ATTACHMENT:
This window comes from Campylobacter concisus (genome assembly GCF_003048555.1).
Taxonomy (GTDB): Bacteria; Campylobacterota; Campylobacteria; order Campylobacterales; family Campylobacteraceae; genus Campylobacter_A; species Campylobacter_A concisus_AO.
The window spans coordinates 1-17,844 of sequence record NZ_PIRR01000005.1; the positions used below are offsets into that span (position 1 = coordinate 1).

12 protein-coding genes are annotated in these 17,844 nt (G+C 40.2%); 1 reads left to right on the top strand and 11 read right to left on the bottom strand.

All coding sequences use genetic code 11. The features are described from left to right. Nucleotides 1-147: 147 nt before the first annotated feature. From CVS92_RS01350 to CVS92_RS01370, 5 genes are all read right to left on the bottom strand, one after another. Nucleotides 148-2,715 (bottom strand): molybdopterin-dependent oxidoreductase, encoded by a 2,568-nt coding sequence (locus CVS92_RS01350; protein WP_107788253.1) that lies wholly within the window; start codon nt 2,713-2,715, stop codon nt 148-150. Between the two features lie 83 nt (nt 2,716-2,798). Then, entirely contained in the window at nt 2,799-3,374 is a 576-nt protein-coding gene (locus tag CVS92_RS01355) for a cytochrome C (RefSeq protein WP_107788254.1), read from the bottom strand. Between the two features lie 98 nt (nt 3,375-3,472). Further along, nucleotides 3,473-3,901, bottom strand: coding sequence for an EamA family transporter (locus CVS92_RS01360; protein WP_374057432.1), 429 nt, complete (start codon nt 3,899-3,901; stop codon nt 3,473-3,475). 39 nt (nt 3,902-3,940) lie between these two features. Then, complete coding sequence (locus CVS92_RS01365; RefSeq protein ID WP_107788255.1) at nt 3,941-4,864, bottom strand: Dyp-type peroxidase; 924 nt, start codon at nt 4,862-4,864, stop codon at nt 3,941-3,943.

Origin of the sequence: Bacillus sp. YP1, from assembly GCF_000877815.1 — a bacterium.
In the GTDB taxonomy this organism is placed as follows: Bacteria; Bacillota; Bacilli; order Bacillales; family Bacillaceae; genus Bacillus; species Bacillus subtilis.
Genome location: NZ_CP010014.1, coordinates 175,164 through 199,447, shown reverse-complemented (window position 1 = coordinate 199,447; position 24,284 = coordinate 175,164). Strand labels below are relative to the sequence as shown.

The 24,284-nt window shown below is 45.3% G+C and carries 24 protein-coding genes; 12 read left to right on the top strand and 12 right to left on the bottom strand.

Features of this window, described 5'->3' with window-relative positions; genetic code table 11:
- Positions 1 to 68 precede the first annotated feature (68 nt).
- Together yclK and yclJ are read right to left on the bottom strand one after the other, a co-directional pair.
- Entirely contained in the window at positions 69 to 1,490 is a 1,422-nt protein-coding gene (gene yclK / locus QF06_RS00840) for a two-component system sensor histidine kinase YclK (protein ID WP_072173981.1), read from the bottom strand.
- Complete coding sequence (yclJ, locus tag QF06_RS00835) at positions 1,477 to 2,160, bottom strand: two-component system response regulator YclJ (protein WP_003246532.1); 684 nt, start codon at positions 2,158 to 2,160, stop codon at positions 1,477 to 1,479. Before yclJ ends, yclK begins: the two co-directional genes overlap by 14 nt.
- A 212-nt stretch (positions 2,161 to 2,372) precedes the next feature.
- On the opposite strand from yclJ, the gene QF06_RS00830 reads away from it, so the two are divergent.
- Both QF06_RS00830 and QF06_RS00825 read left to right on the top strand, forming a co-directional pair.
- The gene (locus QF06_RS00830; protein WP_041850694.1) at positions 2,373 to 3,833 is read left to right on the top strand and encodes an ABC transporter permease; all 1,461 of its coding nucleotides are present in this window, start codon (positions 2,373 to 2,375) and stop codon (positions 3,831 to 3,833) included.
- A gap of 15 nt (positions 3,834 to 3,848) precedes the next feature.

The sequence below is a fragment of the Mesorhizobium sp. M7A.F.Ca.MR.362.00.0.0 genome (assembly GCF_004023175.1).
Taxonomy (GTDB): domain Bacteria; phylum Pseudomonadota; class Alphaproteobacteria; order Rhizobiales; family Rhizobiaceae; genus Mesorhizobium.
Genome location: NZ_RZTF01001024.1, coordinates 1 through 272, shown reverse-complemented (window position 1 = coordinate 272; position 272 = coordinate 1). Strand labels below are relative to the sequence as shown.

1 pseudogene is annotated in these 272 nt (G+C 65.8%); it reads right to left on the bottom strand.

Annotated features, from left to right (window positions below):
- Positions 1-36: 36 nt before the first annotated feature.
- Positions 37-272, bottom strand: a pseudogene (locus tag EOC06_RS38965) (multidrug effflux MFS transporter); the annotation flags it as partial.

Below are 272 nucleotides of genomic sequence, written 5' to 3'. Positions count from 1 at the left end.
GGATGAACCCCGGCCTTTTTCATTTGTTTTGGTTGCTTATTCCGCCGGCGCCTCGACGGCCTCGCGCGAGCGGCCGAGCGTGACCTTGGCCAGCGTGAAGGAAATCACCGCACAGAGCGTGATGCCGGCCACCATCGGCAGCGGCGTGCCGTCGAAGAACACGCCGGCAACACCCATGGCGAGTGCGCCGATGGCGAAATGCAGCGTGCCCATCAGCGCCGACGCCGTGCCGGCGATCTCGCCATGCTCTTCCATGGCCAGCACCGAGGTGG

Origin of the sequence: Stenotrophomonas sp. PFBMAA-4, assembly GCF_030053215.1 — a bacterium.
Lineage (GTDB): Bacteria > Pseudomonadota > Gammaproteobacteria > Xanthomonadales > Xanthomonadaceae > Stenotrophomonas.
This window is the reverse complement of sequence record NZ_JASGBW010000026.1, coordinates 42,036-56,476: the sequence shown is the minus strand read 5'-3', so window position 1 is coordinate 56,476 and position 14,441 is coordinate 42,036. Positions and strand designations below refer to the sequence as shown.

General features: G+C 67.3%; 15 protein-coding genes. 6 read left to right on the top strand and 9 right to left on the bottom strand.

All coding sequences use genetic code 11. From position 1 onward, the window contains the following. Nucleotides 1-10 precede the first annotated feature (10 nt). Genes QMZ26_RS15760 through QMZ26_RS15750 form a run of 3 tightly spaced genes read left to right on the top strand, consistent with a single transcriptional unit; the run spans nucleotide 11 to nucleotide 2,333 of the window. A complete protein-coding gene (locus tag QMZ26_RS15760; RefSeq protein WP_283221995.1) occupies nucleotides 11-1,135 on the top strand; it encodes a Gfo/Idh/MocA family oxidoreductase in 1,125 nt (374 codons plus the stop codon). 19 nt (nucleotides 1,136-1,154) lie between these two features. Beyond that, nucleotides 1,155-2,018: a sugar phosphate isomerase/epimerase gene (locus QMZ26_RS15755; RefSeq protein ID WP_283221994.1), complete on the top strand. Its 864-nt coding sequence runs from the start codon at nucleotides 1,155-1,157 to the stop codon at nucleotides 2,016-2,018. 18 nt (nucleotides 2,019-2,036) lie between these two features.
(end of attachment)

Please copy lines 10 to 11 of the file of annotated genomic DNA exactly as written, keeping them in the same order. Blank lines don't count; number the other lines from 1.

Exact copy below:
Features of this window, described 5'->3' with window-relative positions; genetic code table 11:
- Positions 1 to 68 precede the first annotated feature (68 nt).